Involvement of advanced glycation end product-induced asymmetric dimethylarginine generation in endothelial dysfunction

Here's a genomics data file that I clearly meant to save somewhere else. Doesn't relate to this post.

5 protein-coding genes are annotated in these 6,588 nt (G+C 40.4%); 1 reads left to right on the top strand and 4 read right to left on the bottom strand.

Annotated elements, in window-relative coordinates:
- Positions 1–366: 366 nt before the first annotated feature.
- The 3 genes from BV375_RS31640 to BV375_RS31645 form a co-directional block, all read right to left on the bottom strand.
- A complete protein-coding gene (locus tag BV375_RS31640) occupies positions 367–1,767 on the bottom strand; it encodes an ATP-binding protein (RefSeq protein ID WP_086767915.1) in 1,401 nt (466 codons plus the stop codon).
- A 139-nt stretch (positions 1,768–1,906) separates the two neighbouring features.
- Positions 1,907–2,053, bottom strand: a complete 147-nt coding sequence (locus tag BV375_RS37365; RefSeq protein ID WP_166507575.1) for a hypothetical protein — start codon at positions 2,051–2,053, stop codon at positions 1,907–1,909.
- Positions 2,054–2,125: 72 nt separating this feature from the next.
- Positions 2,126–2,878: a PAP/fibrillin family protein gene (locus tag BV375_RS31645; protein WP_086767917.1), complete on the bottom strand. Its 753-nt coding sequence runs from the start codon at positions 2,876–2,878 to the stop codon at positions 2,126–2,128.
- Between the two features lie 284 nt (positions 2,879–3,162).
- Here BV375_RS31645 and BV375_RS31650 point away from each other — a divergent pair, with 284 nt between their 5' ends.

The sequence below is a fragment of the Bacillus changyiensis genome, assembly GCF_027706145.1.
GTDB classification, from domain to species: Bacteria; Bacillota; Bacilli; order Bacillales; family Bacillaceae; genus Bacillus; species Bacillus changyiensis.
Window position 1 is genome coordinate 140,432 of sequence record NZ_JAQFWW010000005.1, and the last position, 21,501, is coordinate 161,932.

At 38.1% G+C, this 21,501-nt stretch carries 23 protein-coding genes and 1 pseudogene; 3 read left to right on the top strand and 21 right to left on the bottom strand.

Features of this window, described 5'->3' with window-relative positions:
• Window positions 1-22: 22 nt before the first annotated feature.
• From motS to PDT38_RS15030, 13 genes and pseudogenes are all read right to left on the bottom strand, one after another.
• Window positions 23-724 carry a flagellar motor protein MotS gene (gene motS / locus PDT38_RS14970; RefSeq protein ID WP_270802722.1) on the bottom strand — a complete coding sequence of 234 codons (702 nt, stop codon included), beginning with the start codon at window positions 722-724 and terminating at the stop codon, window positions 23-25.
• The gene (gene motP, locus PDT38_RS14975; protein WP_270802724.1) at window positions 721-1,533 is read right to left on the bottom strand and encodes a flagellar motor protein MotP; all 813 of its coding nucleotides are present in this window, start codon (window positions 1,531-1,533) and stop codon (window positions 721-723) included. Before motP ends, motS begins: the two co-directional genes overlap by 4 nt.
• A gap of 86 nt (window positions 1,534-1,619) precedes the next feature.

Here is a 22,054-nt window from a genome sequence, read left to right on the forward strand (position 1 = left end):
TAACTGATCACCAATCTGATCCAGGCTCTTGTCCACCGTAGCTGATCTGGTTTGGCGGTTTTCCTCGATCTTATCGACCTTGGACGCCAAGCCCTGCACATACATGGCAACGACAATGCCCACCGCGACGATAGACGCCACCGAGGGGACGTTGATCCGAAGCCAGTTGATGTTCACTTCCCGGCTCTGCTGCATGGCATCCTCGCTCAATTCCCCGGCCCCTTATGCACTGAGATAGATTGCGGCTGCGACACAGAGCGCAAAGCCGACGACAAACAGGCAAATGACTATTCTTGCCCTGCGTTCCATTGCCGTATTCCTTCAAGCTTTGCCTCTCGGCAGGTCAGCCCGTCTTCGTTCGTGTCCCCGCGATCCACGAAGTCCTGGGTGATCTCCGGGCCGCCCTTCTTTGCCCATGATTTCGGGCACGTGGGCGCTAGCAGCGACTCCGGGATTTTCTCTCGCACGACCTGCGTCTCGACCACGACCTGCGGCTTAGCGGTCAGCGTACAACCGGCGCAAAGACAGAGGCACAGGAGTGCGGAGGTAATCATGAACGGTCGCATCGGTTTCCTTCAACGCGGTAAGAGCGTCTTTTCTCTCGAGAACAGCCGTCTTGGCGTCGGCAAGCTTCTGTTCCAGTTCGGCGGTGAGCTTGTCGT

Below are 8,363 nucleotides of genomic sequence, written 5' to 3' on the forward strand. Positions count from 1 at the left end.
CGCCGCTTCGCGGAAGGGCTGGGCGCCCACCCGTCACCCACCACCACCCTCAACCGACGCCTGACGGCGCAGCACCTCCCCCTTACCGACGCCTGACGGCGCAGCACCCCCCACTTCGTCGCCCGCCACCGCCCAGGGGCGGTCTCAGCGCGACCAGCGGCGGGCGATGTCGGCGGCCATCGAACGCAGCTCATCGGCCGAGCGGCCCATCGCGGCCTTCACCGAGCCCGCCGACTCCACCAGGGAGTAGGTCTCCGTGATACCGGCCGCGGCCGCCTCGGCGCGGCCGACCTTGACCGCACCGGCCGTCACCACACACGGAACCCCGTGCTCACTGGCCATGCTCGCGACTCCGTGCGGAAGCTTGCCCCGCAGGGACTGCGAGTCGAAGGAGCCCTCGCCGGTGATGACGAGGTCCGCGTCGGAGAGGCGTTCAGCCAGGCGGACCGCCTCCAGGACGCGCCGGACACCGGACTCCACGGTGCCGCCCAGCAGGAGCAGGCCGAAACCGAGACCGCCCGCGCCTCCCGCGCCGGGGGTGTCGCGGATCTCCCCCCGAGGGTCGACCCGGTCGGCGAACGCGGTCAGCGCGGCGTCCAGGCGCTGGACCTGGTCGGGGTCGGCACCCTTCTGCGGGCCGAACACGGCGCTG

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Asymmetric dimethylarginine (ADMA), an endogenous nitric oxide synthase inhibitor, plays a role in endothelial dysfunction, an initial step of atherosclerosis. Advanced glycation end products (AGEs) also contribute to accelerated atherosclerosis. However, a pathophysiological crosstalk between ADMA and AGEs remains unclear. In this study, we investigated the relationship between ADMA and AGE level in patients with end-stage renal disease (ESRD) due to diabetic nephropathy. We also examined whether and how AGEs increased ADMA generation by cultured endothelial cells (ECs). Plasma ADMA levels were positively associated with serum AGE level and were inversely correlated with endothelial function determined by flow-mediated vasodilatation. AGEs dose dependently increased reactive oxygen species (ROS) generation in ECs, which was blocked by antisense DNA raised against receptor for AGEs (RAGE). Furthermore, AGEs decreased messenger RNA (mRNA) level of dimethylarginine dimethylaminohydrolase (DDAH)-II, an enzyme for ADMA degradation, reduced its total enzymatic activity and resultantly increased ADMA, all of which were completely blocked by an antioxidant, N-acetylcysteine. These results suggest that the AGE-RAGE-mediated ROS generation could be involved in endothelial dysfunction in diabetic ESRD patients partly by increasing the ADMA generation via suppression of DDAH activity in ECs.

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